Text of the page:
We will describe the different potential interactions between waves that can give rise to multiwave imaging and we will emphasize the various multiwave approaches developed in the domain of medical imaging. Common to all these approaches, ultrasonic waves are almost always used as one of the wave to provide spatial resolution, while optical, electromagnetic or sonic shear waves provide the contrast. Among various multiwave techniques, we will mainly focus on photo-acoustic and shear wave imaging. Through various medical applications going from cancer diagnosis to cardiovascular imaging, we will emphasize the recent clinical successes of multiwave imaging.
Back to top

Non-parametric Atlas-Based Segmentation of Highly Variable Anatomy
by
Polina Golland, MIT
Coauthors: Michal Depa, Mert Sabuncu

We propose a non-parametric probabilistic model for automatic segmentation of medical images. The resulting inference algorithms register individual training images to the new image, transfer the segmentation labels and fuse them to obtain the final segmentation of the test subject. Our generative model yields previously proposed label fusion algorithms as special cases, but also leads to a new variant that aggregates evidence locally in determining the segmentation labels. We demonstrate the advantages of our approach in two clinical application: segmentation of neuroanatomical structures and segmentation of the left heart atrium whose shape varies significantly across the population.
Back to top

Problems in Electrical Impedance Imaging (Talk Canceled)
by
David Isaacson, Mathematical Sciences Department, Rensselaer Polytechnic Institute
Coauthors: J.C. Newell, and G. Saulnier

Electrical impedance imaging systems apply currents to the surface of a body and measure the resulting voltages. From this electromagnetic data an approximate reconstruction and display of the internal electrical properties of the body are made. We explain how this process leads to inverse boundary value problems for Maxwell's equations. Since the conductivity of hearts, and lungs change as blood enters and leaves these organs , impedance images can be used to monitor heart and lung function. Since the electrical properties of some cancers are different from surrounding normal tissues, electrical impedance spectroscopy may be used to help diagnose some cancers.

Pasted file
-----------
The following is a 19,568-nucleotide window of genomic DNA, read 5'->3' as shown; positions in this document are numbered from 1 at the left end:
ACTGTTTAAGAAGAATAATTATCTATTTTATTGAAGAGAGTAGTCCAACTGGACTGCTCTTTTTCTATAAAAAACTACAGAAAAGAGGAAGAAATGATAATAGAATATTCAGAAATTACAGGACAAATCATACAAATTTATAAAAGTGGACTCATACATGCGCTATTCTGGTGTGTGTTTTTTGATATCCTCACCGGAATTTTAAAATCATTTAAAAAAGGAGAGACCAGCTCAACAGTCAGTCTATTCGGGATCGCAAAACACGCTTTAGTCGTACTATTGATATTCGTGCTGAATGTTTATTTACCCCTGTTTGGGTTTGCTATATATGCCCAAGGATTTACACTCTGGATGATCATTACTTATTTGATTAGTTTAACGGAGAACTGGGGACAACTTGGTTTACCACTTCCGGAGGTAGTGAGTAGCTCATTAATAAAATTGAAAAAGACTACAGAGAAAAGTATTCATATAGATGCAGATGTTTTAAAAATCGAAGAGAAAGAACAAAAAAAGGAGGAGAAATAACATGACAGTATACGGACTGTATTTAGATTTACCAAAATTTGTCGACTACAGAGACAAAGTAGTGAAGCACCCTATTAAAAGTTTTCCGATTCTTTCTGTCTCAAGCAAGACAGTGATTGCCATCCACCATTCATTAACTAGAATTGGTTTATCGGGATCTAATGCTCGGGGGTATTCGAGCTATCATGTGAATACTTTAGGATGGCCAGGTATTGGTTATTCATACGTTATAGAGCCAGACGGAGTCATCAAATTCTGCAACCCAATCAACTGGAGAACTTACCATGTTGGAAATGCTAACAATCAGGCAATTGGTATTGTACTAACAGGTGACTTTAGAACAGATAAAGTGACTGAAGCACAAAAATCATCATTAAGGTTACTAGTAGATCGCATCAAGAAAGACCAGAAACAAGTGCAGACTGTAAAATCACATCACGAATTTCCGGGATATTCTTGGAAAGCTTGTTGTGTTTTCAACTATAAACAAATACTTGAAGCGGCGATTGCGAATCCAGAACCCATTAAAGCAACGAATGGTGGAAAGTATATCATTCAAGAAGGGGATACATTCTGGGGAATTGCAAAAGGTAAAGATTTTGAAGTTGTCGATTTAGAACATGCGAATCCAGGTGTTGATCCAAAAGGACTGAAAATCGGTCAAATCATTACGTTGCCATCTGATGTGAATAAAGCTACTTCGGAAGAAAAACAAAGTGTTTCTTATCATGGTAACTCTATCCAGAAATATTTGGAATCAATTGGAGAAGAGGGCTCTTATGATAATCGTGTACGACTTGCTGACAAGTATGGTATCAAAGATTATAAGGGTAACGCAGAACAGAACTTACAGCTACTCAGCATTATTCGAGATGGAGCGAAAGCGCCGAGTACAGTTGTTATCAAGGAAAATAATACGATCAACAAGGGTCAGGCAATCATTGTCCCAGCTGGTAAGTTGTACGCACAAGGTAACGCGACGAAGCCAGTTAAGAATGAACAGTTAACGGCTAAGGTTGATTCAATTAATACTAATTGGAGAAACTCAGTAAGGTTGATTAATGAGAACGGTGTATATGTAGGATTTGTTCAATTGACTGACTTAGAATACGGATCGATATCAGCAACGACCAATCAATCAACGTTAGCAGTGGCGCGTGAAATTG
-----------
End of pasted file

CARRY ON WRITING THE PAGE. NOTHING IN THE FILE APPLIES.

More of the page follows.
Images and movies of heart and lung function, as well as breast cancers, made with the RPI Adaptive current tomography systems will be shown. It will be explained how the analysis of spectral properties of the Dirichlet to Neumann map lead to the design of these adaptive current tomography systems.
Back to top

Personalizing Mathematical Models with Sparse Medical Data: Applications to Tumor Growth and Electrocardiophysiology
by
Ender Konukoglu
Microsoft Research Cambridge
Coauthors: Nicholas Ayache, Maxime Sermesant, Olivier Clatz, Bjoern H. Menze

Mathematical models for biophysical systems are crucial in understanding the underlying physiological dynamics as well as tailoring patient-specific treatment.One of the biggest challenges for biophysical models is the identification of patient-specific parameters and the personalized model. This talk will focus on the problem of parameter identification using sparse medical data. Challenges associated with the medical data will be demonstrated with two model problems, tumor growth and electrocardiophysiology, incorporating different types of data, i.e. MR images and cardiac mappings. Different techniques for dealing with sparse data will be presented including deterministic and probabilistic methods.
Back to top

Processing strategies for real-time neurofeedback using fMRI
by
Jeremy Magland
University of Pennsylvania
Coauthors: Anna Rose Childress

Functional magnetic resonance imaging (fMRI) is traditionally used as a probe for patterns of brain activity in response to instructed cognitive tasks and stimuli by averaging of the blood oxygenation level-dependent (BOLD) response over an entire scan session (usual 10-60 minutes). Recently, real-time feedback approaches have expanded fMRI from a brain probe to include potential brain interventions. However, real-time measurements and analyses require entirely different data processing techniques, because measurements must be made prospectively (on the fly) throughout the scan using only a subset of the acquired data. In this talk, we outline the challenges associated with performing real-time fMRI experiments, and describe the specific techniques we have found to be successful for providing meaningful and robust neurofeedback in real time.
Back to top

Assessing response of cancer to therapy using MRI